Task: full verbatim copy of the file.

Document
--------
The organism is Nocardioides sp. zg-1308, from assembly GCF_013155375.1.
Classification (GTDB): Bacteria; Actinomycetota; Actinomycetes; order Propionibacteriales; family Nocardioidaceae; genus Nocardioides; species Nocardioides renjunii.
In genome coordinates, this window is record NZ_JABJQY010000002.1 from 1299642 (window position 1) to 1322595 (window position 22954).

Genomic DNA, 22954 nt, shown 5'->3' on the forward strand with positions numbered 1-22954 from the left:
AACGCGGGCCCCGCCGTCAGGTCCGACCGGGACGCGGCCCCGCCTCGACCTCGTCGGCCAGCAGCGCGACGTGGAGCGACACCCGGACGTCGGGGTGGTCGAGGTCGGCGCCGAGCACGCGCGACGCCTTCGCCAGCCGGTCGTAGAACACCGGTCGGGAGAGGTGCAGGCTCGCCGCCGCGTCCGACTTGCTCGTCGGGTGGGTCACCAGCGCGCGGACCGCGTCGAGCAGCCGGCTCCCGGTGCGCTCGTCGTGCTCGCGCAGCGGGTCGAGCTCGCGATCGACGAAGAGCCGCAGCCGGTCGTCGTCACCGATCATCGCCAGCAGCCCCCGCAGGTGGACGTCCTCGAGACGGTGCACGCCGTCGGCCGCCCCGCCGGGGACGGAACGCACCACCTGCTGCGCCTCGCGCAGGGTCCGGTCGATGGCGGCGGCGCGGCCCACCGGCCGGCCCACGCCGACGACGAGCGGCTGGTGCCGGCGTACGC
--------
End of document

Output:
The organism is Nocardioides sp. zg-1308, from assembly GCF_013155375.1.
Classification (GTDB): Bacteria; Actinomycetota; Actinomycetes; order Propionibacteriales; family Nocardioidaceae; genus Nocardioides; species Nocardioides renjunii.
In genome coordinates, this window is record NZ_JABJQY010000002.1 from 1299642 (window position 1) to 1322595 (window position 22954).

Genomic DNA, 22954 nt, shown 5'->3' on the forward strand with positions numbered 1-22954 from the left:
AACGCGGGCCCCGCCGTCAGGTCCGACCGGGACGCGGCCCCGCCTCGACCTCGTCGGCCAGCAGCGCGACGTGGAGCGACACCCGGACGTCGGGGTGGTCGAGGTCGGCGCCGAGCACGCGCGACGCCTTCGCCAGCCGGTCGTAGAACACCGGTCGGGAGAGGTGCAGGCTCGCCGCCGCGTCCGACTTGCTCGTCGGGTGGGTCACCAGCGCGCGGACCGCGTCGAGCAGCCGGCTCCCGGTGCGCTCGTCGTGCTCGCGCAGCGGGTCGAGCTCGCGATCGACGAAGAGCCGCAGCCGGTCGTCGTCACCGATCATCGCCAGCAGCCCCCGCAGGTGGACGTCCTCGAGACGGTGCACGCCGTCGGCCGCCCCGCCGGGGACGGAACGCACCACCTGCTGCGCCTCGCGCAGGGTCCGGTCGATGGCGGCGGCGCGGCCCACCGGCCGGCCCACGCCGACGACGAGCGGCTGGTGCCGGCGTACGC